It’s no secret that we don’t always follow conventional farming methods. Some of the things that go on around here though, are a little more unorthodox than others.
With that in mind, I thought a little peek into our latest milking routine might be in order.
For a few months this Spring, the goats, along with the milk stand, were near the house making chore time really convenient, and giving us the ability to have the milk chilling within two minutes of being milked. But since we graze rotationally, the milking set up moves periodically, and right now, it’s at it’s furthest from the house necessitating some sort of transportation back and forth – walking just takes too long when there’s raw milk involved.
Enter the bicycle! Yes, a bicycle. it’s not as difficult to ride through pastures as you might think, plus, it doesn’t hog gas like the ATV does. Getting everything out there can be challenging though. Keep in mind, in the far reaches of the pasture, there is no running water or electricity – all of the supplies must come and go with the milker. Fortunately, after a few days of trial and error, we’ve come up with a workable method.
Even if we can’t get the milk chilled right away, we can still filter it. In the backpack you can see a gallon jar with a filter stuffed inside. Beside it is a zip-top bag full of feed. This is what I do when Garrett’s with me and I can’t use the bike’s baby seat for the feed can. Also in the backpack is my phone in case something goes wrong – like all the goats get in the milk shed and I can’t get them out. and things like baby wipes for washing dirty teats.
Once we get out to the milk stand, everything comes out of the backpack. The blue feed-trough stays with the stand, so all I have to do is fill it up. Cinnamon gets milked first – she’s currently only giving a few ounces per milking thanks to her nursing kid.
Then the milk goes into the jar through the filter.
The shed we’re currently using as a milking stall was used for hay storage all winter, so that’s loose hay you’re seeing in the background.
As a side note, we found a much cheaper alfalfa pellet supply recently. I’m not impressed with it though. It’s really powdery, which the goats don’t seem to mind, but it takes them forever to eat, which I don’t like because I need to get out of there ASAP to get my milk chilled. Also, there seems to be a handful of corn kernels in each bag. No big deal I guess.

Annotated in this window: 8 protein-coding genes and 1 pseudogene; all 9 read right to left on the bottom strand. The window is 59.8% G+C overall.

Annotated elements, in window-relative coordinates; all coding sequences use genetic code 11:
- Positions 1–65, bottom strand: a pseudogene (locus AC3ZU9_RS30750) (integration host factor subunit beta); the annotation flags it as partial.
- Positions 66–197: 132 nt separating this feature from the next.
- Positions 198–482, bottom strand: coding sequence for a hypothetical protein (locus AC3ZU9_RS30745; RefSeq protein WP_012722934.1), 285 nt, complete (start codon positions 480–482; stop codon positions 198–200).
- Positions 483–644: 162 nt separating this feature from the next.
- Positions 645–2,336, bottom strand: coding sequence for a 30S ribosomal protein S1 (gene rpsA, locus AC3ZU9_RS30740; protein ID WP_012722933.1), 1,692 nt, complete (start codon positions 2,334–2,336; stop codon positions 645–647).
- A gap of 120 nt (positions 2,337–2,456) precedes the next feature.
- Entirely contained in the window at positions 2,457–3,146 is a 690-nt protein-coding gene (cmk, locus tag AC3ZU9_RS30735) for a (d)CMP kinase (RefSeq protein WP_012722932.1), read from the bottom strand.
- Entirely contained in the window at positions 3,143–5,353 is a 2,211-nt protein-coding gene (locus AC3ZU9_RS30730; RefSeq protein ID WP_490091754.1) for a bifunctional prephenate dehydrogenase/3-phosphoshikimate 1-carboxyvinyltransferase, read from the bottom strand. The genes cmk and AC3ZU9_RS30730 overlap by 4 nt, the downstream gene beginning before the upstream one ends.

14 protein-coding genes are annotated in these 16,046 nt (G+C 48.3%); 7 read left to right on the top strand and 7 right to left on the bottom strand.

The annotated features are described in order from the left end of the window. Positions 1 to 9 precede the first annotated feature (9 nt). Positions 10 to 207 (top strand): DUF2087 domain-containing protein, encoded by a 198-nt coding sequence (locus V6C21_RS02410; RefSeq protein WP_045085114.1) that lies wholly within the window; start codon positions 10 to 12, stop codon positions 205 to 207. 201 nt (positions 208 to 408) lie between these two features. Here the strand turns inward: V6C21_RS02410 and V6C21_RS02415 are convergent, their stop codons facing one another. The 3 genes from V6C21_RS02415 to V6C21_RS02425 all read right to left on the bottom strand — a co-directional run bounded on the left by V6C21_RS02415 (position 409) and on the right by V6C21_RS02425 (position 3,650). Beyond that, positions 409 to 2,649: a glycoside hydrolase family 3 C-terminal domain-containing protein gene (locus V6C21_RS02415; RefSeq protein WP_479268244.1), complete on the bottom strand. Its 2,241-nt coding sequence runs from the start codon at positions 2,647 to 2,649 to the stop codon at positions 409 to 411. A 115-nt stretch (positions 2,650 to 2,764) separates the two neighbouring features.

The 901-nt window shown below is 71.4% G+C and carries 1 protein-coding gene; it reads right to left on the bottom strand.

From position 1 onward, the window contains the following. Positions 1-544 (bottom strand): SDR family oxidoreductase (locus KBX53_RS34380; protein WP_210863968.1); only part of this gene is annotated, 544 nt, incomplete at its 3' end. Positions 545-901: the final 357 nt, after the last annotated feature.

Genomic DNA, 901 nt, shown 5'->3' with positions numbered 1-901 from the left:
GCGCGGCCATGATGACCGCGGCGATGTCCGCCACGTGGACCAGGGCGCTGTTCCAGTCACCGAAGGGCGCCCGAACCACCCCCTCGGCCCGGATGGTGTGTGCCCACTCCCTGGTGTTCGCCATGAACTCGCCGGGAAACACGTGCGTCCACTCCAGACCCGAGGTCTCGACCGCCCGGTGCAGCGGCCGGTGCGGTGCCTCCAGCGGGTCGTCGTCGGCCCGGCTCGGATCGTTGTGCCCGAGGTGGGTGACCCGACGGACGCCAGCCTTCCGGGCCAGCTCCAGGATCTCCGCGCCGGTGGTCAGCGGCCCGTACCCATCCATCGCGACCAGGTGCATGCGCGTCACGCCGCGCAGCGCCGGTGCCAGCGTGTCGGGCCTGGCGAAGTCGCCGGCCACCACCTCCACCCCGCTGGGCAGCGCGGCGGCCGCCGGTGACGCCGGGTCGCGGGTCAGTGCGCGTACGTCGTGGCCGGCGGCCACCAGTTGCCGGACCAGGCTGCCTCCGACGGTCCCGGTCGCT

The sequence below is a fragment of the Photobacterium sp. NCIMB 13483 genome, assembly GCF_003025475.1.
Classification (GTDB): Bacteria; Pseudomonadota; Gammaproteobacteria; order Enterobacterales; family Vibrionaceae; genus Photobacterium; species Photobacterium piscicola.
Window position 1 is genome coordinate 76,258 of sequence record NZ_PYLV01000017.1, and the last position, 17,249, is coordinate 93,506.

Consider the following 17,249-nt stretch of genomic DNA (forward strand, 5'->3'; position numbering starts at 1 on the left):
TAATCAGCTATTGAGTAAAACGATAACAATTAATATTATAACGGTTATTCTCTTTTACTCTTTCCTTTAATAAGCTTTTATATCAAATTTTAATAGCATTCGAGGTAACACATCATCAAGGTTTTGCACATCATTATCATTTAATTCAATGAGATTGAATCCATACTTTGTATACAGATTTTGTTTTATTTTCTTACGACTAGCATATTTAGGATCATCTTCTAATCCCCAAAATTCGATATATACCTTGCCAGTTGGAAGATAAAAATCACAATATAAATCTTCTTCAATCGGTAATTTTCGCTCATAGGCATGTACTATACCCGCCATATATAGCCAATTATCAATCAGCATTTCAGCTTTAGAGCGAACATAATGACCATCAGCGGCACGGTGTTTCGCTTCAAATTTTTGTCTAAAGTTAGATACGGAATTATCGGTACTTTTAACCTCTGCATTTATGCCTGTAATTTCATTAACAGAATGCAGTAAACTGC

So after Cinnamon’s done, the real milker comes on board (no offense to Cinnamon, but she could be giving more).
As another aside, Sage did something she’s never, ever done before. She spilled the milk.
Usually she doesn’t step at all. But something spooked her. It could have been a horsefly that I didn’t see, but I suspect she caught sight of Garrett’s antics out of the corner of her eye. I had just started milking her when I looked up to see Garrett about 25 yards away, walk up behind Vanilla, one of our dry does, and try to milk her. Vanilla apparently didn’t know he was back there and spooked. That was when Sage spooked. I didn’t have her tied up, and she jumped all the way off the milk stand spilling what little milk was in the bucket. After looking around for a minute, she jumped back up on the stand and continued eating like nothing had happened. That was our excitement for the evening, and I don’t think Garrett will try to milk Vanilla again.
After I let Sage out of the shed, I put the leftover feed back in the zip-top bag, and put it, and the milk jar in my backpack for the ride home.
When Garrett’s not with me, I actually carry the feed in a coffee can in the baby seat. On the way home, I also put the milk pail in the baby seat since it’s already dirty, because it’s easier to ride without my hands full, especially when we have to open and close hot-wire cattle fences on the way.
After we get home, the milk gets transferred to a half gallon jar, plus a smaller one depending on how much there was, and everything gets washed and sterilized.
And that my friends, is our somewhat complicated, never boring, but sometimes tedious milking routine – for now.
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